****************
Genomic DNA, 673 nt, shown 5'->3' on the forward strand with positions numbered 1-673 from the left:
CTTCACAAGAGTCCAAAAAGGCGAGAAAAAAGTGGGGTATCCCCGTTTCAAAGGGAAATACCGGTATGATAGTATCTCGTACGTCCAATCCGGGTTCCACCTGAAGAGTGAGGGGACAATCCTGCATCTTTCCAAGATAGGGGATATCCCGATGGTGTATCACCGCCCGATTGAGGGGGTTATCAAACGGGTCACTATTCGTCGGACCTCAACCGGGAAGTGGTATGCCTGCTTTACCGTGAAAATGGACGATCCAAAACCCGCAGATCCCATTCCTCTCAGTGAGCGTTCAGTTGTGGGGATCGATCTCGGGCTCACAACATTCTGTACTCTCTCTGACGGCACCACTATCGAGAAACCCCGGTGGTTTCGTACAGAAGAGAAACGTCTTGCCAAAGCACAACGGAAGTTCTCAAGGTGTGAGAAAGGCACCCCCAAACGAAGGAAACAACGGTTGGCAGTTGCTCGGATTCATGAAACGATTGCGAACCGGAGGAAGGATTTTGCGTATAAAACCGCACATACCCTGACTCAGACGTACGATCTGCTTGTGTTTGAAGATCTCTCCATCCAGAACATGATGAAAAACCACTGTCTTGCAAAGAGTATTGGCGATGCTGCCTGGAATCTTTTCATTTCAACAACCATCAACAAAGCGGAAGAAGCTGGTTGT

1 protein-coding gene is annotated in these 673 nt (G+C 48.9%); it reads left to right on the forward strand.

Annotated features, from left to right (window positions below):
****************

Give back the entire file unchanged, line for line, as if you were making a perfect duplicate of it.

Genomic DNA, 673 nt, shown 5'->3' on the forward strand with positions numbered 1-673 from the left:
CTTCACAAGAGTCCAAAAAGGCGAGAAAAAAGTGGGGTATCCCCGTTTCAAAGGGAAATACCGGTATGATAGTATCTCGTACGTCCAATCCGGGTTCCACCTGAAGAGTGAGGGGACAATCCTGCATCTTTCCAAGATAGGGGATATCCCGATGGTGTATCACCGCCCGATTGAGGGGGTTATCAAACGGGTCACTATTCGTCGGACCTCAACCGGGAAGTGGTATGCCTGCTTTACCGTGAAAATGGACGATCCAAAACCCGCAGATCCCATTCCTCTCAGTGAGCGTTCAGTTGTGGGGATCGATCTCGGGCTCACAACATTCTGTACTCTCTCTGACGGCACCACTATCGAGAAACCCCGGTGGTTTCGTACAGAAGAGAAACGTCTTGCCAAAGCACAACGGAAGTTCTCAAGGTGTGAGAAAGGCACCCCCAAACGAAGGAAACAACGGTTGGCAGTTGCTCGGATTCATGAAACGATTGCGAACCGGAGGAAGGATTTTGCGTATAAAACCGCACATACCCTGACTCAGACGTACGATCTGCTTGTGTTTGAAGATCTCTCCATCCAGAACATGATGAAAAACCACTGTCTTGCAAAGAGTATTGGCGATGCTGCCTGGAATCTTTTCATTTCAACAACCATCAACAAAGCGGAAGAAGCTGGTTGT

1 protein-coding gene is annotated in these 673 nt (G+C 48.9%); it reads left to right on the forward strand.

Annotated features, from left to right (window positions below):